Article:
Ronnie O'Sullivan managed to see off Judd Trump in the Snooker World Championship final over the weekend, with a 18-13 win enough to earn him a seventh title.
In doing so, O'Sullivan equalled Stephen Hendry's record and strengthened his argument when it comes to discussing the greatest of all time.
But while O'Sullivan's win saw praise pour in, he insisted that no number of titles will ever convince himself that he's the greatest.
"I don't consider myself the greatest ever at all," said O'Sullivan.
"There are a lot of players out there that I wish I had elements of their game in my game.
"I won't consider myself the greatest if I win eight. I don't want to be considered the greatest. I want to be known as someone who loves snooker and loves playing."
O'Sullivan has frequently talked about his wavering motivation to continue competing at the highest level, but he cut a figure of contentment during his time at the Crucible over the last three weeks.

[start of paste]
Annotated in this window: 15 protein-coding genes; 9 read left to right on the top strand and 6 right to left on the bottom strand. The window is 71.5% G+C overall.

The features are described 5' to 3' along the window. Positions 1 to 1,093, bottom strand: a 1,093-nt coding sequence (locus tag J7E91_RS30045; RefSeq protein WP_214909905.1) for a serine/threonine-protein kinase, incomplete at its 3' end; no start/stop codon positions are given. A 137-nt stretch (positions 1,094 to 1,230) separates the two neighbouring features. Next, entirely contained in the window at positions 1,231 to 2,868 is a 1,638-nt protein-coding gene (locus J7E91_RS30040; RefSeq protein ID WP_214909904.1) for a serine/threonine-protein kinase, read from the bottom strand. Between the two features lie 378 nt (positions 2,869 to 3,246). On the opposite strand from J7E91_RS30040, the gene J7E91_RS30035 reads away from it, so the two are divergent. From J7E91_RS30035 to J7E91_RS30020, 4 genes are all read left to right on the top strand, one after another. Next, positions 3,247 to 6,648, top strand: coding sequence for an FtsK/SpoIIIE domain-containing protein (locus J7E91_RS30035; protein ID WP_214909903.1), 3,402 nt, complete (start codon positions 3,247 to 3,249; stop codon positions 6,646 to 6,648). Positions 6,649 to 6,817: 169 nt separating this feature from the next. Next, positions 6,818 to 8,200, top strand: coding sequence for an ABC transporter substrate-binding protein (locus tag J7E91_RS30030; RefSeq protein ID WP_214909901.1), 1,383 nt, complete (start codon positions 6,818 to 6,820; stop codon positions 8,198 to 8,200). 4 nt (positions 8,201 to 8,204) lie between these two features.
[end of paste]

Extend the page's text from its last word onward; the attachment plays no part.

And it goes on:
At 46, O'Sullivan still has plenty left to offer the sport and he suggested that he'll continue to feature in world championship tournaments until his fifties.
"It's hard to resist coming here," admitted O'Sullivan. "I've accepted that three weeks of my year I've got to expect to go through the mill, and that's a small price to pay.
"I'm prepared to do that. It's great to win this tournament, but life goes on tomorrow and I'll enjoy a few weeks off before getting back to work."
"I could probably play to my mid-fifties if I wanted to," said O'Sullivan. "Tournaments like this will probably be a bit of a strain at that age, but I could probably pitch up and win one or two matches.
"All the other tournaments, why not? I enjoy being on the circuit, I enjoy being on the road. I don't need the money. If I'm enjoying it and having fun with it, I'll play as long as I want to play."